Under Armour (NYSE:UAA) has done something few would have thought was possible when Founder Kevin Plank was selling compression shirts out of the trunk of his car 20 years ago -- become a legitimate player in the athletic apparel industry, threatening to upend established giants like Nike (NYSE:NKE) and Adidas.
Under Armour has done so by innovating in wearable technology and signing superstars like Steph Curry, Cam Newton, Bryce Harper, and Jordan Spieth. Footwear has become a key driver of the company's strong growth as Curry, in particular, has given Under Armour a foothold in the valuable basketball market dominated by Nike.
In 2015, footwear made up 18% of Under Armour's revenue, or $677.7 million, but sneaker sales jumped 57% boosted by running, basketball, and international expansion. By comparison, sales in apparel, which makes up more than two-thirds of its revenue, was up 22%.
Footwear has become the company's most important growth category, and a look at its rivals explains why.
Under Armour, which broke through with the moisture-wicking compression t-shirt has always been better known for apparel, but footwear is the much bigger piece of the pie in the greater industry. In Nike's most recent fiscal year, footwear made up more than 61% of sales, or nearly $20 billion, more than double the contribution from apparel.
At Adidas, the discrepancy is smaller, but footwear still generates more revenue than apparel, contributing 49% vs. 41% for apparel. Last year, footwear sales were more than $9 billion.
That means Under Armour, compared to its two largest rivals, has a market share of less than 3% in footwear, highlighting a huge opportunity in that category. By comparison, its market share in apparel is about 15%.
Under Armour's strong growth continued with footwear sales up 61% through the first six months of the year, driven by the Curry signature line of basketball shoes, as well as growth in running and cleated categories, led by its new football cleat, the Highlight Cleat.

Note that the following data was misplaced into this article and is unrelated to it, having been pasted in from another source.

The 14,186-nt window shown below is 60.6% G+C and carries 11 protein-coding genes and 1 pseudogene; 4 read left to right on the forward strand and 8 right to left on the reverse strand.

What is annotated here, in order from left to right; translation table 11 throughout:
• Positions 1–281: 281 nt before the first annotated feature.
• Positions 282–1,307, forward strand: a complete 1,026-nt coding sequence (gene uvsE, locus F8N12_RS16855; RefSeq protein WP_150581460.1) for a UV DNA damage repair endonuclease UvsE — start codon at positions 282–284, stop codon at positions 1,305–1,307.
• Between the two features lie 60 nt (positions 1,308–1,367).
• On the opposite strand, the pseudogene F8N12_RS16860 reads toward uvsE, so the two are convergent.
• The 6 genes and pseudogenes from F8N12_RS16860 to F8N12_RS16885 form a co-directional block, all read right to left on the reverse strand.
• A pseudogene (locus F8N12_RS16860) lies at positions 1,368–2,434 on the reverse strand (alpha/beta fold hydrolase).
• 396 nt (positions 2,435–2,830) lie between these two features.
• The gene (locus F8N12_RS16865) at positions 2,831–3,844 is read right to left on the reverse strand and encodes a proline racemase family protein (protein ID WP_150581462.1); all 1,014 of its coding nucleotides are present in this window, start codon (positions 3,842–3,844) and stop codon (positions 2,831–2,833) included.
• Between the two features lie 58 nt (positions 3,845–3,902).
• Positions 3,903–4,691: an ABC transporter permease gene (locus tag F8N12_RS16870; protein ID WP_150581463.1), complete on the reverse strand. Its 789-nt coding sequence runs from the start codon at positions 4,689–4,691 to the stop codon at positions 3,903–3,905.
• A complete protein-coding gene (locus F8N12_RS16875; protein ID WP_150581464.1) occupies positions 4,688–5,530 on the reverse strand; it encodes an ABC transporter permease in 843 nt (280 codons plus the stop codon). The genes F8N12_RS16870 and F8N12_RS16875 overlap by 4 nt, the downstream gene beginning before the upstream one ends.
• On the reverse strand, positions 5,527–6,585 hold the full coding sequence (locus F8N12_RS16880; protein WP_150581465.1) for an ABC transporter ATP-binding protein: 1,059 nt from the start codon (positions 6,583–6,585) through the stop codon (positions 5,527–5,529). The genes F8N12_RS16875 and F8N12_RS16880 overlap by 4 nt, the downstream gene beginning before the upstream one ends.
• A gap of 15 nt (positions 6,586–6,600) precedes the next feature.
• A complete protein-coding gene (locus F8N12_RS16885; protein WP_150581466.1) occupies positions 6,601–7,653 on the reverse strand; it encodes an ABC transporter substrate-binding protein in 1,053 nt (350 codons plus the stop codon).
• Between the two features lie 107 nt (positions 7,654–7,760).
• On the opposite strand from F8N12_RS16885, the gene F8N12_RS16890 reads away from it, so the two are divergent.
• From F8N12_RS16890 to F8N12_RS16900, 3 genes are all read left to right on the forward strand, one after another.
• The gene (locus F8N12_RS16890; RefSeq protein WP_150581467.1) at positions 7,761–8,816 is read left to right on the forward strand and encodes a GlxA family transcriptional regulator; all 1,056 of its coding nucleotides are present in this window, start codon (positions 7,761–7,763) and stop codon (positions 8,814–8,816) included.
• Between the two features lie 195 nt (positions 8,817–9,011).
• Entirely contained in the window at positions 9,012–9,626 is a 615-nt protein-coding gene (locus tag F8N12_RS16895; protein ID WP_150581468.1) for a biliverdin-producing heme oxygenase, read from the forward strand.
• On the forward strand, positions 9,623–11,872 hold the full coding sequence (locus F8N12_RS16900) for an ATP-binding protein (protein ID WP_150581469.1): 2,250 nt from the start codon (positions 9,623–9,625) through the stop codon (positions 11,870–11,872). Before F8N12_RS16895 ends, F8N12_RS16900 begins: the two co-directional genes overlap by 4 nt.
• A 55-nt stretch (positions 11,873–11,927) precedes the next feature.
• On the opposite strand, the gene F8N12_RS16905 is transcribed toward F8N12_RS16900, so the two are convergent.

Eyes on Innovation
Under Armour seeks to define itself through its innovation and wants to beat the competition by out-innovating it. With the SpeedForm Apollo running shoe, one of its most popular, the idea came from a Chinese bra-maker who believed that the material and molding in sports bras would work well in sneakers. What the company came up with from there was a stitch-free heel and a shoe that's lightweight supportive.
The company used a similar technique with its line of ClutchFit shoes which are made of a "revolutionary second-skin material."
Earlier this year, Under Armour also introduced the Architech, which features a 3D-printed midsole, and could be the first in a long line of 3D-printed advances.
Harnessing star power
For a generation, Nike has reigned supreme over the sports world, and the biggest reason for that rise is arguably its partnership with Michael Jordan, whose own Jordan Brand brings in nearly $3 billion in annual revenue for Nike. Star power is crucial in the sports apparel industry, and Nike, well aware of this, followed up its success with Jordan by signing Lebron James to a lifetime contract of $1 billion.
The arms race for the next big star is always fierce, but Under Armour has made its presence felt, nabbing Stephen Curry from Nike, and making other key signings. Despite his Warriors team falling short in the Finals this year, Curry has been the most captivating player in basketball for the last two years, has won back-to-back MVP's, and given Under Armour tremendous exposure around the world because of his fame and success as basketball offers the best platform for selling sneakers. While it would be difficult to match the success of the Jordan Brand, Curry's shoe sales should continue to grow if he continues to play like he has in the last two years.
For Under Armour, investors should expect its strong footwear growth to continue. It won't be easy to topple Nike, but the company seems to be making all the right moves so far.